The main cause of tooth decay is sugar that remains on the teeth after meals. Another major cause of dental decay besides sugary foods and acid foods are poor oral hygiene. Bacteria accumulates when eating sugar and this helps the mouth form plaque-producing acids that are responsible for the demineralization of tooth enamel and the onset of dental decay. From the beginning, avoid giving sugar to your baby, and this means you do not want sweeten their food unless doctors or Dentists in Littleton area recommend it.
Do not add sugar to your diet to incentivize the food you’re eating. Do not give more vitamins than needed; call the pediatrician or doctor so they can recommend how much you should take or give. Do not give your child a pacifier unless absolutely necessary. As soon as the child has their first teeth show up, clean their gums with gauze and use a special brush and brush gently.People should also visit their Dentists in Littleton regularly. Teeth cannot remain free from sugar unless they are cleaned regularly and after meals. The average purchase of brushes per year is well below one per person, and the fact that less than 5% of the population has an average of one dental treatment regularly shows a complete disregard for the care of teeth. Most people come and take their children to Dentists only when they have pain, and usually when it is too late to save the teeth.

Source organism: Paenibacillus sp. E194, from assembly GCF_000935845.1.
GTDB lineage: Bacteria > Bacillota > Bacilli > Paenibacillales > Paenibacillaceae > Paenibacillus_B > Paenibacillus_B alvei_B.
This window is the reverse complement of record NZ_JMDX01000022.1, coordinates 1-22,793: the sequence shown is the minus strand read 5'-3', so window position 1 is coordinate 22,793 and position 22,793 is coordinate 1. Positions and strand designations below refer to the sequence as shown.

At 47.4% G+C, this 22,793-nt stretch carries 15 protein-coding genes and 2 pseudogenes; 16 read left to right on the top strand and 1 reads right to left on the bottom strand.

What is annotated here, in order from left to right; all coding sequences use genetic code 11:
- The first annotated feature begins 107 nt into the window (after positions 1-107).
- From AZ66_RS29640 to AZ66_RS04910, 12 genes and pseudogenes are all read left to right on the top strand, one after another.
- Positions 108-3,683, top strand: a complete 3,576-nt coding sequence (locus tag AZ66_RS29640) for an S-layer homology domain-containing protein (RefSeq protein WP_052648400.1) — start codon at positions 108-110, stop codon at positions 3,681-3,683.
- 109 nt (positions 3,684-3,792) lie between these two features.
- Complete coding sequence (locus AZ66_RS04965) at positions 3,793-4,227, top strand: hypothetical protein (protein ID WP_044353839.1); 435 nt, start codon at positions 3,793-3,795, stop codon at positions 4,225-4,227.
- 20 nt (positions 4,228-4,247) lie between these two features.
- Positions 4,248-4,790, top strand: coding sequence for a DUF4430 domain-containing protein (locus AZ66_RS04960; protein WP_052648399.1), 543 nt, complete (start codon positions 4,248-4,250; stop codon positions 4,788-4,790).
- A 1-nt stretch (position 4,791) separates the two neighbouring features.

Snacks between meals usually contain sugar, and the bacteria in the mouth convert these sugars into acids that “attack” the teeth and cause tooth decay. This lasts 30 minutes each time you eat something with sugar. Frequent consumption of sugar between meals increases the risk of decay, especially if teeth are not brushed afterwards! Do snacks between meals cause tooth decay?Plaque begins to accumulate on teeth 20 minutes after eating the food, which is the time when most bacterial activity occurs. If plaque is not totally eliminated every day, tooth decay occurs. The acids in plaque dissolve the enamel surface of the tooth and create holes in the tooth (cavities). Dental decay is painless until it becomes very large and reaches the nerve or the tooth.
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